Sunday, January 9, 2011


Last Thursday, Kim, Annika, and I were invited to Peggy and Argiris' home in Galatista.  As far as I understand (which isn't very far when it comes to Greek holidays), January 6th is the national celebration of Epiphany, the visitation of the Magi, and the baptism of Jesus.  However, in Galatista, they celebrate the 6th of January a little differently...

It goes something like this:  Turkish soldiers kidnapped a beautiful young Greek woman from Galatista.  In response, the Greeks planned a rescue.  They disguised a donkey as a camel and upon arriving at the Turkish outpost, they proceeded to get the soldiers completely drunk with wine.  Given their level of intoxication and the ingenious 'trojan' camel, the Greeks were able to smuggle the young Galatistan woman safely home.  She then marries her fiancée and they lives happily ever after.

In celebration of this momentous victory, every 6th of January, there is free food in the village square, along with hours of traditional music, dress, and dancing, as the conquering camel is paraded through the streets.  This felt like my first real cultural experience in Greece.  It was as if I were living one of those exotic Travel Channel shows.  I really felt like a foreigner.

I also found myself really absorbed in shooting the festivities with my Canon DSLR, which was a lot of fun.  I really enjoyed it, which is something I haven't felt shooting in some time.  Click here to see more photos.

Following the celebration, we returned to Peggy and Argiris' home.  Due to the challenging financial situation that is quite pervasive in Greece presently, they had to leave their apartment and constructed temporary living quarters in the workshop below his parents' home.  I share that just to give you a small idea of what the economic situation is like in Greece.

Argi also showed me his workshop.  It's a large metal hangar, a short drive for his parents' home, full of heavy machining equipment, welders, and massive metal lathes from the '50s, built in former-Czechoslovakia.  Argiris is somewhat of a machinist by trade, skilled in custom metal fabrication and repair.  You see another side of a man when you see him operating masterfully in the element of his profession.  You enter into his joy as you watch him do what he loves to do.  Argiris may end up selling his shop, tools, and machines, as he and Peggy continue to pray about God's will for them concerning opportunities for financial provision.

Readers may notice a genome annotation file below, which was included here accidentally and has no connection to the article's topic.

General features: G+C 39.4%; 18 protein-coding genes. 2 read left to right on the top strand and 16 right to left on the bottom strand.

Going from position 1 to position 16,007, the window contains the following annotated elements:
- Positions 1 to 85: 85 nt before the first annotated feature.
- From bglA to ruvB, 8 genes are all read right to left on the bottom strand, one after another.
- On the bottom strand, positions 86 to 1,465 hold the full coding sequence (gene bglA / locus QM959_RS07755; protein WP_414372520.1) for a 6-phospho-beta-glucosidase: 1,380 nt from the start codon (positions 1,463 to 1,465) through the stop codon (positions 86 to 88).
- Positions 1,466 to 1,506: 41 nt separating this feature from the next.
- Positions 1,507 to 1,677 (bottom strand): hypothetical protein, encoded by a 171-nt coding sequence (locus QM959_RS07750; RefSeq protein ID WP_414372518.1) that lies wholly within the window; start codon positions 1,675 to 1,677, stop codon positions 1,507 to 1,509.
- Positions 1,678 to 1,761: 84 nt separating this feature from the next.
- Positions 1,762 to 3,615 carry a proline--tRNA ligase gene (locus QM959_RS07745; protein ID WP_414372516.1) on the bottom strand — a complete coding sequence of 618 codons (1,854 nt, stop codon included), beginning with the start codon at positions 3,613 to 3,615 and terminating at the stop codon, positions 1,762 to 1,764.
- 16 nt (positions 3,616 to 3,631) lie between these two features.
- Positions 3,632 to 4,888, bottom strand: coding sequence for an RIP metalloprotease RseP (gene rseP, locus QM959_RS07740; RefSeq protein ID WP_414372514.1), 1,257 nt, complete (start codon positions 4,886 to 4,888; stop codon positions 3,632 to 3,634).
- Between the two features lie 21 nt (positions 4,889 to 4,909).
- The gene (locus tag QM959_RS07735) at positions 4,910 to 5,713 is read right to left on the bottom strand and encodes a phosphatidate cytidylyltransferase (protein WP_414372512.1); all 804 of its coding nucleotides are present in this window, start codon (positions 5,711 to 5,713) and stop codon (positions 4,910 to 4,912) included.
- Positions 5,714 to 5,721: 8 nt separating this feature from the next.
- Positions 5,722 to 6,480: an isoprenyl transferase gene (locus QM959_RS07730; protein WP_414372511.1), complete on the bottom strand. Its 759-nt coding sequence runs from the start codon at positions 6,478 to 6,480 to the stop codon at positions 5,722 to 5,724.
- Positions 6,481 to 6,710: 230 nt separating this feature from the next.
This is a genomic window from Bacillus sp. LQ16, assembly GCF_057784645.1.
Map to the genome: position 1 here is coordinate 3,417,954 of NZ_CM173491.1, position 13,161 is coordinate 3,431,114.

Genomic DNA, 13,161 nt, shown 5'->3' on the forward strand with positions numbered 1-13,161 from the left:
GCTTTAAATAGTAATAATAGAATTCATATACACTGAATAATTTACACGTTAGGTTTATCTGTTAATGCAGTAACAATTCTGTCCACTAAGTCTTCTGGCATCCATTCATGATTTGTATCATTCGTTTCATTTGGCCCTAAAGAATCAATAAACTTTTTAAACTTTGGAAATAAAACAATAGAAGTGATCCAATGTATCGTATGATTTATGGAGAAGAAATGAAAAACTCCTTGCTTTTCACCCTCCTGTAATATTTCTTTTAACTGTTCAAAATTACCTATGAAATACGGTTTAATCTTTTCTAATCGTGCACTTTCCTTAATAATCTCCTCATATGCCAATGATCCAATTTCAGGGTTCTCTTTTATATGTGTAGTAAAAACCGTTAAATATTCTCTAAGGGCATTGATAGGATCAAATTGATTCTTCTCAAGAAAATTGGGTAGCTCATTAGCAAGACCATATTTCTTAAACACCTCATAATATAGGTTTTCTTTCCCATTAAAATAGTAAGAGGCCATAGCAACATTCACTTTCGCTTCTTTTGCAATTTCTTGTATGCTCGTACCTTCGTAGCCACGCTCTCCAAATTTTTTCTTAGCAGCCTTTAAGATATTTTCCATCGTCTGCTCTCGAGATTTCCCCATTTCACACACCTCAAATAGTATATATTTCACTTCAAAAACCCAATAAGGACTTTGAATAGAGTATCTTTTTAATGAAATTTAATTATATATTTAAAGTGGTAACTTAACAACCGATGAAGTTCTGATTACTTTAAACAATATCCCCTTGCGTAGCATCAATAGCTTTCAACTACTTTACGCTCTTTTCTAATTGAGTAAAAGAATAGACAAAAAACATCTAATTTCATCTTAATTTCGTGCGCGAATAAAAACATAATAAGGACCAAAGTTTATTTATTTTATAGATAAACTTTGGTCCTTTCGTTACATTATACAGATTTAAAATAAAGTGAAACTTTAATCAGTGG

Annika and Argiris

It's been a little over a month that I've been here now and I'm starting to see that the focus of this time has been more about developing relationships with brothers and sisters in the body; and not so much diving into my own ministry.  Having real, growing relationships within the body is so necessary to growth and is a conduit for experiencing the love, safety, and security of God through His family.

'And He put all things in subjection under His feet, and gave Him as head over all things to the church, which is His body, the fullness of Him who fills all in all - Ephesians 1:22-23'

'...holding fast to the head, from whom the entire body, being supplied and held together by the joints and ligaments, grows with a growth which is from God.' - Col 2:19

I've come to realize a certain level of subconscious pride or superiority as an American, especially in things pertaining to God.  The Lord has been really good in helping me overcome this.

'For who regards you as superior? What do you have that you did not receive? And if you did receive it, why do you boast as if you had not received it?' - 1 Cor. 4:7

'Not that we are adequate in ourselves to consider anything as coming from ourselves, but our adequacy is from God,' - 2 Cor. 3:5

'For both He who sanctifies and those who are sanctified are all from one Father; for which reason He is not ashamed to call them brethren' - Heb. 2:11

I can't really say it any better than those verses.  They release so much grace and peace, as they neutralize striving and disarm a spirit of competition.

Thank you so much for your prayers.  Please continue praying.  It is having a dramatic effect.  Also, feel free to message or video chat with me via Skype, as we have the opportunity.  My Skype account information is available on the About Me page.

I love you all.

1 comment:

  1. It is good that they see a "humble" american. Thanks for the cultural lesson. Looks like your photography could open some doors too.

    I love you Ben!